Ministers and representatives from 20 African countries pledged to prioritise foundational learning after the 2023 Association for the Development of Education in Africa (ADEA) High-Level Policy Dialogue Forum on Foundational Learning. The event was hosted by the Zambia Ministry of Education from October 31 to November 1, 2023, in Lusaka, and aimed to promote and share best practices to improve foundational learning in the region.
TaRL Africa’s delegation to this event comprised Titus Syengo, the Executive Director, Ashleigh Morrell, the Programs and Partnerships Director, Amos Dembele, Côte d’Ivoire’s Country Director; and Hafsatu Hamza, Senior Programmes Coordinator in Nigeria.
Several TaRL Africa team members attended the ADEA forum held in Lusaka, Zambia.
Photo Credit: TaRL Africa
Various speakers reiterated the importance of foundational learning during the official opening ceremony. “This forum underscores the belief that foundational learning is at the base of any effort to change the course of Africa’s development,” said Hon. Douglas Munsaka Syakalima, the Minister of Education of Zambia, who was speaking on behalf of President Hakainde Hichilema of the Republic of Zambia. During his speech, the minister also highlighted the importance of foundational numeracy and literacy in improving learning quality. Mr Joel Kamoko, the Permanent Secretary (PS), Educational Services, Ministry of Education, shared Zambia’s journey implementing the government’s Teaching at the Right Level (TaRL) methodology known as Catch Up and reiterated the government’s plans to scale to the entire country and sustainably institutionalise TaRL into national plans. Since 2016, TaRL Africa has worked with VVOB and several donor partners to support the design and delivery of Catch Up through the government system in Zambia. This year marks the fourth forum organised by ADEA. TaRL Africa moderated a roundtable discussing national programs that implement TaRL and Structured Pedagogy programmes at scale with examples from Zambia, Côte d’Ivoire, Madagascar, and Botswana, which implement contextualised TaRL interventions, and Senegal, Benin, Kenya, and Liberia, which implement Structured Pedagogy programmes. You can watch the session on our YouTube channel. Reflecting on the roundtable, Titus Syengo, TaRL Africa’s Executive Director noted that implementers from the eight African countries had not only embraced evidence-based programmes but also infused them with local ingenuity. “They’ve made their adaptations and materials and achieved results equal to or even surpassing their pilot phases. This isn’t just impressive; it’s a resounding lesson for African governments on the quest for improved learning outcomes through evidence-based strategies,” he said.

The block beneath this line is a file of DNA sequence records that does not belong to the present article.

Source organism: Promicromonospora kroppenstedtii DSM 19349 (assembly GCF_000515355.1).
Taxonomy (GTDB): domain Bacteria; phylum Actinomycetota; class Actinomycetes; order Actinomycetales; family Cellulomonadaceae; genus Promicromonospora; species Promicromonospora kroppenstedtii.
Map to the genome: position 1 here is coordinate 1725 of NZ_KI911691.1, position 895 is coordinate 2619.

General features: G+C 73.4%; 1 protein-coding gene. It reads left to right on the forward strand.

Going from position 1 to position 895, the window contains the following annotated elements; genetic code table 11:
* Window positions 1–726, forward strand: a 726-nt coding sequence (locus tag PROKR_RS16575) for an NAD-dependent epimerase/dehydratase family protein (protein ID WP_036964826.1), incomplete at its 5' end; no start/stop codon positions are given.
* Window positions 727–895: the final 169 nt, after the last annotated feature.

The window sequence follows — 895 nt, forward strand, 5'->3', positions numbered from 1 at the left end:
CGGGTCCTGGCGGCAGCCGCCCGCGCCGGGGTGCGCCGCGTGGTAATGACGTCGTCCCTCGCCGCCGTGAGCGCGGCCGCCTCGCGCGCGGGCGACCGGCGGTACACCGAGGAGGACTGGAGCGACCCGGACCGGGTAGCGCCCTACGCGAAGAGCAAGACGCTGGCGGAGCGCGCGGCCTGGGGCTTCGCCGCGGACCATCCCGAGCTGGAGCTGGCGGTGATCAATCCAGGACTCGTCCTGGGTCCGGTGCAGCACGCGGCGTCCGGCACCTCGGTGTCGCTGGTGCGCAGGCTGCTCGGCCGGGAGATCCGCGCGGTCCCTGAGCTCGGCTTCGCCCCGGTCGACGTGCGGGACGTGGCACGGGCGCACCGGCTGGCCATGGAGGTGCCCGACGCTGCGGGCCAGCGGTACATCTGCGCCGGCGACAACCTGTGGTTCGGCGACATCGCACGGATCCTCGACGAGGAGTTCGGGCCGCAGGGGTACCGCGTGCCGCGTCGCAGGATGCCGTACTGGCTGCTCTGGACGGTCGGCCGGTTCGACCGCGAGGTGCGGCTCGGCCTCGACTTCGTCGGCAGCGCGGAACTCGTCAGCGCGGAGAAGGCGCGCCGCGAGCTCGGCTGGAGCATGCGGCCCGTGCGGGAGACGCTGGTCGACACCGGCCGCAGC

TaRL Africa delegates also had an opportunity to visit Catch Up classes in schools. Reflecting on the visit, Amos Dembele, TaRL Africa’s Country Director in Côte d’Ivoire, marvelled at how well local languages had been integrated into teaching, given Zambia’s diversity of local languages. For Hafsatu Hamza, TaRL Africa’s Senior Programmes Coordinator in Nigeria, interesting takeaways included the role of senior teachers as mentors and the effective tracking mechanism in place. Drawing a parallel with the resilience of the flamboyant tree, Ashleigh Morrell, TaRL Africa’s Programs and Partnerships Director, expressed hope for Catch Up’s growth. “I hope just like this beautiful tree, Catch Up will continue to grow rapidly and endure and adapt to the challenges it faces.” she wrote in her reflections here.
At the event, participants committed to promoting dialogue and peer learning and sharing successful practices in foundational learning, aligning with the 2024 African Union Year of Education and beyond. Countries represented at the forum include Angola, Benin, Botswana, Côte d’Ivoire, Democratic Republic of Congo, Eswatini, Ghana, Kenya, Madagascar, Malawi, Mauritius, Namibia, Senegal, Sierra Leone, South Africa, Tanzania, The Gambia, Uganda, Zambia, Zimbabwe. “We know what works to improve learning in Africa; Structured Pedagogy is one way; Teaching at the Right Level is another, so we need to do more of what works at scale,” said Dr Benjamin Piper, Director of Global Education at the Bill and Melinda Gates Foundation.